A Clash of Harmony: Forgery as Politics in the Work of Thomas Chatterton

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If Thomas Chatterton is remembered at all now, it is for his supposed
suicide rather than for his work. He has become the all-but-forgotten
‘poster boy’ for tragic Romanticism, a talented but misunderstood
teenager who killed himself in the face of social prejudice and poverty.
This article attempts a revaluation of the work, both the forgeries of
mediaeval manuscripts (the so-called ‘Rowleyan’ texts) and the
‘acknowledged’ writings. Recognising the importance of the Chatterton
mythology in shaping narratives of interpretation, it also makes a case for
understanding his creations as uniquely prescient of the current age of
digital production. In this respect, Chatterton’s apparently antiquarian
manner and reputation are seen to be in complex tension with a formal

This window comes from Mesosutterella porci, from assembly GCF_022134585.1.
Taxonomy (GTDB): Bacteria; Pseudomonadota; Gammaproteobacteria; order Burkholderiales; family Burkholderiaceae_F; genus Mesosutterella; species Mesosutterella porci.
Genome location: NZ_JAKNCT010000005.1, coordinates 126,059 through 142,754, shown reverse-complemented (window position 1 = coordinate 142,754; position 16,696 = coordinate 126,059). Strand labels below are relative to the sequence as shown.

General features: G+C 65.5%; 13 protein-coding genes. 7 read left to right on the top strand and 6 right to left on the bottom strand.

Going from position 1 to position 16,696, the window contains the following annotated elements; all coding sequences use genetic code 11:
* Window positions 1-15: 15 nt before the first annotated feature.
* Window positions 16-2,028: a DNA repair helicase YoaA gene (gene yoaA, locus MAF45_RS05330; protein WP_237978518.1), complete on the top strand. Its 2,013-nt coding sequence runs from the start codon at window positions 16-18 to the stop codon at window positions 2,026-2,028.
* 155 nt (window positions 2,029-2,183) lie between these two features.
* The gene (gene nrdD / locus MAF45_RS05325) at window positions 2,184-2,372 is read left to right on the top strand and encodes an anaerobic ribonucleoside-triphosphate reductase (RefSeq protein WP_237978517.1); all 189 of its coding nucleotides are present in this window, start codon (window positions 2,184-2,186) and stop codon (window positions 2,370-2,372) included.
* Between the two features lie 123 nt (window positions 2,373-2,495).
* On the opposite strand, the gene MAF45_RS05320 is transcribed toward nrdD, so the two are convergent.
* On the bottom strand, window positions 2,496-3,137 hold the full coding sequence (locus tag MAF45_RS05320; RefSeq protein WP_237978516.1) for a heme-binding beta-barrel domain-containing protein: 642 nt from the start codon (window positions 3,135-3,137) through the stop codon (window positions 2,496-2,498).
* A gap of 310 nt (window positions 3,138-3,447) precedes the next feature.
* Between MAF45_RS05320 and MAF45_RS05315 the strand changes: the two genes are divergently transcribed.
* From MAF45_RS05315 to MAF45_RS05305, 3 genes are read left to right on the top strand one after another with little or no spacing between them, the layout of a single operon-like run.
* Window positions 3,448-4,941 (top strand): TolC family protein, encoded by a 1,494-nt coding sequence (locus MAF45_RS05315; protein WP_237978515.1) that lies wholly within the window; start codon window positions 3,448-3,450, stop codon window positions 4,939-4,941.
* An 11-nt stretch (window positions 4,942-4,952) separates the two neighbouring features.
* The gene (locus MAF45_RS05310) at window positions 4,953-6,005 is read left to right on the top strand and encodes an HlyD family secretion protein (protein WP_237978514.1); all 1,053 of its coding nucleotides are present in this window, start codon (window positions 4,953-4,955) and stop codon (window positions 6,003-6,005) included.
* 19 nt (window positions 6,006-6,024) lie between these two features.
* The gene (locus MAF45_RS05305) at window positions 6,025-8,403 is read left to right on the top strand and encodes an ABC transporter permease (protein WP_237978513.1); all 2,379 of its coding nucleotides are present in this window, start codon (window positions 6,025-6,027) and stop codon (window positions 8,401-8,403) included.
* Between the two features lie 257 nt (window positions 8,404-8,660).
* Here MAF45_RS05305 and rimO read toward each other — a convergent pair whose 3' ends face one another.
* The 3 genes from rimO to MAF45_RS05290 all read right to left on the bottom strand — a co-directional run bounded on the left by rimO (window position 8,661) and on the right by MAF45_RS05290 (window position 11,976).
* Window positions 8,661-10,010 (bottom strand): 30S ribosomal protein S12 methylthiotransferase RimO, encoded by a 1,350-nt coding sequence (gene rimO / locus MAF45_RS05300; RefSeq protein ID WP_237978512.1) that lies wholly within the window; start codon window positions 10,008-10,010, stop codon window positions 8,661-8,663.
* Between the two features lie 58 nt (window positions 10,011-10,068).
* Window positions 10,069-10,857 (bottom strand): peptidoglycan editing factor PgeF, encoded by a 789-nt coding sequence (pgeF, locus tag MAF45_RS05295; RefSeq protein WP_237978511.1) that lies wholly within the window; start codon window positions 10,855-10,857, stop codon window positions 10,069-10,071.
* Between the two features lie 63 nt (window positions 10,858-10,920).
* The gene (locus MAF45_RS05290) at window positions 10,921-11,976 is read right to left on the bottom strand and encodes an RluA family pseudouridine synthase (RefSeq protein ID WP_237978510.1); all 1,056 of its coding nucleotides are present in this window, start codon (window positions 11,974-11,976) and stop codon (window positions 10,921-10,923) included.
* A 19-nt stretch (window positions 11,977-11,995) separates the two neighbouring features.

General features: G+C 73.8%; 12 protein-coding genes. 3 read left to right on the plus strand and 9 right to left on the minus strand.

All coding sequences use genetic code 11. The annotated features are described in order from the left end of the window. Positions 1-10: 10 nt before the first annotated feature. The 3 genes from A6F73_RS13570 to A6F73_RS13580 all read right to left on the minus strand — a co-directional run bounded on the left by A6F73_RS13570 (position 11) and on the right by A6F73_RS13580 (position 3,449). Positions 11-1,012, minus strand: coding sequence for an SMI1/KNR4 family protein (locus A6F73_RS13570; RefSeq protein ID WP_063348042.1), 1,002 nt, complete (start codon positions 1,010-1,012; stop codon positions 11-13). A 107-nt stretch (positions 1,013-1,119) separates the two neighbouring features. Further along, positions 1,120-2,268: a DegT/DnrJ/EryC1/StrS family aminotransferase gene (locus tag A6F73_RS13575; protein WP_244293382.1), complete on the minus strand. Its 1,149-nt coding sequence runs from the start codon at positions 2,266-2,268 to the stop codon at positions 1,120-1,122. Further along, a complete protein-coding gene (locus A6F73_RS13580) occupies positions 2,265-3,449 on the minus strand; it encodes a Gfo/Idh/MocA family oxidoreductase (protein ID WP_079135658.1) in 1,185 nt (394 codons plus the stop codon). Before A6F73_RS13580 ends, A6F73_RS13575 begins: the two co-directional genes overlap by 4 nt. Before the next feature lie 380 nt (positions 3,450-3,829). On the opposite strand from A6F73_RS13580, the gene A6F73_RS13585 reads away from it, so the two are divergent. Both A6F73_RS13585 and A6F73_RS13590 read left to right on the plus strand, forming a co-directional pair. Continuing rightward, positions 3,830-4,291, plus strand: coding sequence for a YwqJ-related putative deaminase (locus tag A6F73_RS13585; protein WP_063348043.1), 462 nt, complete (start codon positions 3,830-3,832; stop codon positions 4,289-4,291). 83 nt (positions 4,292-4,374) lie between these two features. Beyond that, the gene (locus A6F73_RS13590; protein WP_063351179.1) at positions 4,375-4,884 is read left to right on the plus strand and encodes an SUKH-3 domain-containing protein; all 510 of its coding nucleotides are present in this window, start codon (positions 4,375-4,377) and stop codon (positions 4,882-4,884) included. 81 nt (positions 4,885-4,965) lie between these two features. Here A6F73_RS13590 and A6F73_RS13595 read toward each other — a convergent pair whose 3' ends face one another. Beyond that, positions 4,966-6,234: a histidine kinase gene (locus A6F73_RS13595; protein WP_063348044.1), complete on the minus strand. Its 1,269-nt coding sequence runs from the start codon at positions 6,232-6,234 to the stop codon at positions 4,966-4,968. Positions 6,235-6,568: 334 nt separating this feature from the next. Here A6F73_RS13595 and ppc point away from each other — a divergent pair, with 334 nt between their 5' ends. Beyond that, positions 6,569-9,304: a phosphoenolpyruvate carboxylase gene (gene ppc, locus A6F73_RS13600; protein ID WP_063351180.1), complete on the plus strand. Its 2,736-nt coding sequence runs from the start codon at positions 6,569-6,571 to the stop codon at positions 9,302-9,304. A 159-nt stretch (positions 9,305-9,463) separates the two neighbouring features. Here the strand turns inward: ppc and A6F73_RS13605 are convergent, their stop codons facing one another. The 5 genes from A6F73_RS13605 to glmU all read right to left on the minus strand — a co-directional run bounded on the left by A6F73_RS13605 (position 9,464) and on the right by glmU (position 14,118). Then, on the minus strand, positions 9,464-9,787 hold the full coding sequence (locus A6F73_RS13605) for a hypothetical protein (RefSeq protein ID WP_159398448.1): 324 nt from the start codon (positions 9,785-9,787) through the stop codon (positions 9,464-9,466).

critique of emergent mass media culture. Particular concerns of the piece
are the essential materiality of Chatterton’s forgeries and the dissenting
animus of his non-Rowley works. Establishing a critical framework that
encompasses critical and new media theory, the article suggests that
Chatterton’s collected works constitute a singularly political engagement
with modernity.
Original languageEnglish
Pages (from-to)23-47
Number of pages25
JournalCritical Survey
Issue number3
Publication statusPublished - 2012


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